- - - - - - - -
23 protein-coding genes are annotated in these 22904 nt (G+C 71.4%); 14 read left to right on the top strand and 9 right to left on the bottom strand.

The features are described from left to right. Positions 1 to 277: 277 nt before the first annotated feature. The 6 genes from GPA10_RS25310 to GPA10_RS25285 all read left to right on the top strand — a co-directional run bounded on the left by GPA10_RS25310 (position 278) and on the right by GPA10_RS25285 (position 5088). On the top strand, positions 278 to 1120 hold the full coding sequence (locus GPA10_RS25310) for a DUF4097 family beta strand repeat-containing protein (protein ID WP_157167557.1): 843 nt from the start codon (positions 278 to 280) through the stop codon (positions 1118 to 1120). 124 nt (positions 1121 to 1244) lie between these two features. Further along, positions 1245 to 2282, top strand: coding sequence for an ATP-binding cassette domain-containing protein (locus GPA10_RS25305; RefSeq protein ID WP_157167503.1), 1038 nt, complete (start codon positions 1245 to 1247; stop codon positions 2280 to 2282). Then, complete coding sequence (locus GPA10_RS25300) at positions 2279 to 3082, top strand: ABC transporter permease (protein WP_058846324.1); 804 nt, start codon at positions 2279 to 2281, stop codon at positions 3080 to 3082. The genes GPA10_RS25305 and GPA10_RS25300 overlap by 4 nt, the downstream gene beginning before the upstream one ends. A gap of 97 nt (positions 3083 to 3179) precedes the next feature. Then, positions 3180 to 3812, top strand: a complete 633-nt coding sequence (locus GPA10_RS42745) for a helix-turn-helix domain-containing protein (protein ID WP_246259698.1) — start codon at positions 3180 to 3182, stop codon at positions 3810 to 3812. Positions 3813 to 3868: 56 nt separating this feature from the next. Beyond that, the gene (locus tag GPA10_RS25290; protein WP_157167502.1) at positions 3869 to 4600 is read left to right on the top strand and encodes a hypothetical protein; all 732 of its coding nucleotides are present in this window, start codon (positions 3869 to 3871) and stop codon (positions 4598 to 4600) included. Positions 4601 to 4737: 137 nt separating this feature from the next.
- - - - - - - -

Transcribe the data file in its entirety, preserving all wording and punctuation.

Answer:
23 protein-coding genes are annotated in these 22904 nt (G+C 71.4%); 14 read left to right on the top strand and 9 right to left on the bottom strand.

The features are described from left to right. Positions 1 to 277: 277 nt before the first annotated feature. The 6 genes from GPA10_RS25310 to GPA10_RS25285 all read left to right on the top strand — a co-directional run bounded on the left by GPA10_RS25310 (position 278) and on the right by GPA10_RS25285 (position 5088). On the top strand, positions 278 to 1120 hold the full coding sequence (locus GPA10_RS25310) for a DUF4097 family beta strand repeat-containing protein (protein ID WP_157167557.1): 843 nt from the start codon (positions 278 to 280) through the stop codon (positions 1118 to 1120). 124 nt (positions 1121 to 1244) lie between these two features. Further along, positions 1245 to 2282, top strand: coding sequence for an ATP-binding cassette domain-containing protein (locus GPA10_RS25305; RefSeq protein ID WP_157167503.1), 1038 nt, complete (start codon positions 1245 to 1247; stop codon positions 2280 to 2282). Then, complete coding sequence (locus GPA10_RS25300) at positions 2279 to 3082, top strand: ABC transporter permease (protein WP_058846324.1); 804 nt, start codon at positions 2279 to 2281, stop codon at positions 3080 to 3082. The genes GPA10_RS25305 and GPA10_RS25300 overlap by 4 nt, the downstream gene beginning before the upstream one ends. A gap of 97 nt (positions 3083 to 3179) precedes the next feature. Then, positions 3180 to 3812, top strand: a complete 633-nt coding sequence (locus GPA10_RS42745) for a helix-turn-helix domain-containing protein (protein ID WP_246259698.1) — start codon at positions 3180 to 3182, stop codon at positions 3810 to 3812. Positions 3813 to 3868: 56 nt separating this feature from the next. Beyond that, the gene (locus tag GPA10_RS25290; protein WP_157167502.1) at positions 3869 to 4600 is read left to right on the top strand and encodes a hypothetical protein; all 732 of its coding nucleotides are present in this window, start codon (positions 3869 to 3871) and stop codon (positions 4598 to 4600) included. Positions 4601 to 4737: 137 nt separating this feature from the next.